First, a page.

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Patrick Buchanan undeniably pledges his wholehearted Republican Party support for Presidential candidate George Bush through his sarcastic, declarative tone critical of the opposing Clinton administration, by utilizing powerful repetition, and through asking persuasive rhetorical questions. According to the biography on the official Patrick Buchanan webbing, he is regarded as an exceptionally influential speaker. Buchanan skill comes from his combination of sensationalistic examples with detailed historical support to assert his message.

As we discussed in section, it is also important to appreciate that convention agenda deters strategically save Buchanan as the highlighted, penultimate speaker on the first day of the long Republican National Convention (followed only by the President). Since people most often recall the last words they hear, Buchanan recognizes he must make his message potent and memorable. Buchanan had earned great credibility well before the convention. When he previously campaigned for President in the 1992 primary against George Bush, he received the support of three million Republicans.

He was thus very well known and highly respected. Consequently, since the audience regarded Buchanan as a trusted authority, he used his favorable petition to his advantage. Any effective analysis of his speech must consider the demographic make-up of the audience who Buchanan addresses. He speaks to devoted Republicans at the Republican National Convention. Thus, this crowd overwhelmingly supports George Bush. Therefore, his mission is to simply solidify the Republican spirit and garner unanimous support for Bush.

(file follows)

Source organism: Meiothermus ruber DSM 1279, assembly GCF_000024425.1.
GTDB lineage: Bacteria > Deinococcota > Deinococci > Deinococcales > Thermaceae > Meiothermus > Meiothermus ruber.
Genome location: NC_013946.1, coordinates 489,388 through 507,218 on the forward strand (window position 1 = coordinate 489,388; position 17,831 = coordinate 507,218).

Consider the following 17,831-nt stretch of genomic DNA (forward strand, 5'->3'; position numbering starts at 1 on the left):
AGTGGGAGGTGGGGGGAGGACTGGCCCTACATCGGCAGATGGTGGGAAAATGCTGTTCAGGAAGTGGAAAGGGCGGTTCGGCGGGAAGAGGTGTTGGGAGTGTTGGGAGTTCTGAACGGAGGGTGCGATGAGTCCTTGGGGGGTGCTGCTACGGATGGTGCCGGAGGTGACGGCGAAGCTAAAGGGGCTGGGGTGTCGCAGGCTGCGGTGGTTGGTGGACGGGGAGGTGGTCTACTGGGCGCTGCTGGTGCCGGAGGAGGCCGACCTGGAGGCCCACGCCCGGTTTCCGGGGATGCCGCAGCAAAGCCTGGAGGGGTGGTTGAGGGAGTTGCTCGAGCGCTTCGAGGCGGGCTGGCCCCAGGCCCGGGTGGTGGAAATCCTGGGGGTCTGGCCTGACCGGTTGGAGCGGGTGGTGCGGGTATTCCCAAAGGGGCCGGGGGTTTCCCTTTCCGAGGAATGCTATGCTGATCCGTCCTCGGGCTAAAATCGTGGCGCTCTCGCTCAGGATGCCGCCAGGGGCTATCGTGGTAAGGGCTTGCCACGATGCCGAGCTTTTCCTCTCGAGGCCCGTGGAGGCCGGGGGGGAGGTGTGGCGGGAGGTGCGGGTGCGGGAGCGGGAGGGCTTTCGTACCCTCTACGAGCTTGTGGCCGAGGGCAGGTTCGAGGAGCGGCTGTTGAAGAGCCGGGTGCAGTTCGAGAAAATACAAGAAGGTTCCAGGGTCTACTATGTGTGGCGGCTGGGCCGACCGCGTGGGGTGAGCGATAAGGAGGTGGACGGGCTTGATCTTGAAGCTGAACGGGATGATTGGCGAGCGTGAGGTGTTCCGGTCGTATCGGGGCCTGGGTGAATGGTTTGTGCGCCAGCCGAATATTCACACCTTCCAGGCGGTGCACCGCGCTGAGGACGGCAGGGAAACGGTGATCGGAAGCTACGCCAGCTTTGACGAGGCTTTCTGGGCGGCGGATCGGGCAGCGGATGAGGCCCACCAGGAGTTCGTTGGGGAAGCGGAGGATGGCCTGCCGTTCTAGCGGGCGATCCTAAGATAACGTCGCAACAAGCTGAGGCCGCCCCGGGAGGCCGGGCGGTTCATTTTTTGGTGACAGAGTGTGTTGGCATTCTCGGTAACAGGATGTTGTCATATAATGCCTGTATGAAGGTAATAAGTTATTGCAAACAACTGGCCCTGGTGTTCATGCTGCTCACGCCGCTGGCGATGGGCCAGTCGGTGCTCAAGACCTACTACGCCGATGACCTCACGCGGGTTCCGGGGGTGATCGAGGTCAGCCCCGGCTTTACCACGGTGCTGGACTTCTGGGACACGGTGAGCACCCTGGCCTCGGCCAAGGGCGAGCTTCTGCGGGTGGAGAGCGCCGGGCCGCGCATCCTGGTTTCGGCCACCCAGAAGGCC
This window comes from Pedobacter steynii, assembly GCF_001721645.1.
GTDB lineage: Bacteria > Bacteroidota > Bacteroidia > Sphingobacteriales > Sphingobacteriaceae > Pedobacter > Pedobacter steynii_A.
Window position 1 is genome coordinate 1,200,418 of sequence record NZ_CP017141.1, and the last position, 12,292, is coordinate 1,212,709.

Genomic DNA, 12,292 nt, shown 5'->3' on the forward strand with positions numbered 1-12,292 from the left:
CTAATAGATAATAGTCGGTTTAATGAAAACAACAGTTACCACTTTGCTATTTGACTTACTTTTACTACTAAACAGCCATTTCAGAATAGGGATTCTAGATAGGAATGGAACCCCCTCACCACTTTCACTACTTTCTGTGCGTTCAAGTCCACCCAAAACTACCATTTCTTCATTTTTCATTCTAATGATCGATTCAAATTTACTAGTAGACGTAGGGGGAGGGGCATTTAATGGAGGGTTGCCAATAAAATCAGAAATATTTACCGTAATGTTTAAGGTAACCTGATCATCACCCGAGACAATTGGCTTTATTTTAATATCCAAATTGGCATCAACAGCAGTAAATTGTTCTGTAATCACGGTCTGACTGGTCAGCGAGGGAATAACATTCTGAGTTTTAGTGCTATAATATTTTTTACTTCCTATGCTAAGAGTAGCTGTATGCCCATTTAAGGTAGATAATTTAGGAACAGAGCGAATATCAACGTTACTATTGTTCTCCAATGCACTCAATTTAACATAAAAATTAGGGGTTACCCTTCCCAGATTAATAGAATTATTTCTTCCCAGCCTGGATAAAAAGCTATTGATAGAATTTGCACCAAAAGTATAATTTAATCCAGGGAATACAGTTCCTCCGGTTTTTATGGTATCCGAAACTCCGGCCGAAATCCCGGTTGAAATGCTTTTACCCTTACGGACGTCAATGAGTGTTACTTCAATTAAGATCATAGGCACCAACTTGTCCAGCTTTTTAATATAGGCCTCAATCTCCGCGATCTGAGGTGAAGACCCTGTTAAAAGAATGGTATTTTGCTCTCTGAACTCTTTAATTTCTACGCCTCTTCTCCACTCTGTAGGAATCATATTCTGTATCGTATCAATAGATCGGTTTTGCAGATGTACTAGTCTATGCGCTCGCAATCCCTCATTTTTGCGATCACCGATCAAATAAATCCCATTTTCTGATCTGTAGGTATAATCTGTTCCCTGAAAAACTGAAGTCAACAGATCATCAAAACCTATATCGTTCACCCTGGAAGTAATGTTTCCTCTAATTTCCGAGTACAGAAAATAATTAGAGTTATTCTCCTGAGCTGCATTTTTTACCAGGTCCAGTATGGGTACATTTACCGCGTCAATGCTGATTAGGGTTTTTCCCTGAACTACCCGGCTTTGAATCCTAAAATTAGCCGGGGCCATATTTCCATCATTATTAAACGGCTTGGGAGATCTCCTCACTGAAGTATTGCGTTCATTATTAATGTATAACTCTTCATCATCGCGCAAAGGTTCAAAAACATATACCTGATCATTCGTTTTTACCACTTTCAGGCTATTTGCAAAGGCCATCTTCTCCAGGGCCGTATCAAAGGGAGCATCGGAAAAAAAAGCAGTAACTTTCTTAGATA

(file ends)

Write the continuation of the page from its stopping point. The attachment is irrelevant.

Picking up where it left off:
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By reminding Republicans of their common political values, Buchanan uses this speech as an opportunity to illustrate that George Bush is not only the best candidate, but is the only logical choice for President of the United States. Buchanan speech uses many close textual analysis tools. From a cursory reading of the speech, Buchanan sarcastic, declarative tone is unmistakably obvious. Citing various patent Clinton character flaws, Buchanan convinces the audience to believe that Bill Clinton, Bush’s opponent, is completely incapable of serving as President.

Buchanan employs quotes coming directly from Clinton and twists them to sound thoughtless with his own manipulative critical language. For example, Buchanan quotes Clinton and ridicules, “Elect me, and you get two for the price of one,’ Mr… Clinton says of his responses. And what does Hillary believe? Well, Hillary believes that earldoms should have the right to sue their parent’s,” (Buchanan 3). By using this cynical tone, Buchanan convinces the audience that information from Clinton that appears to be positive Is actually glaringly negative. Buchanan Is clearly prepared Tort ten speech.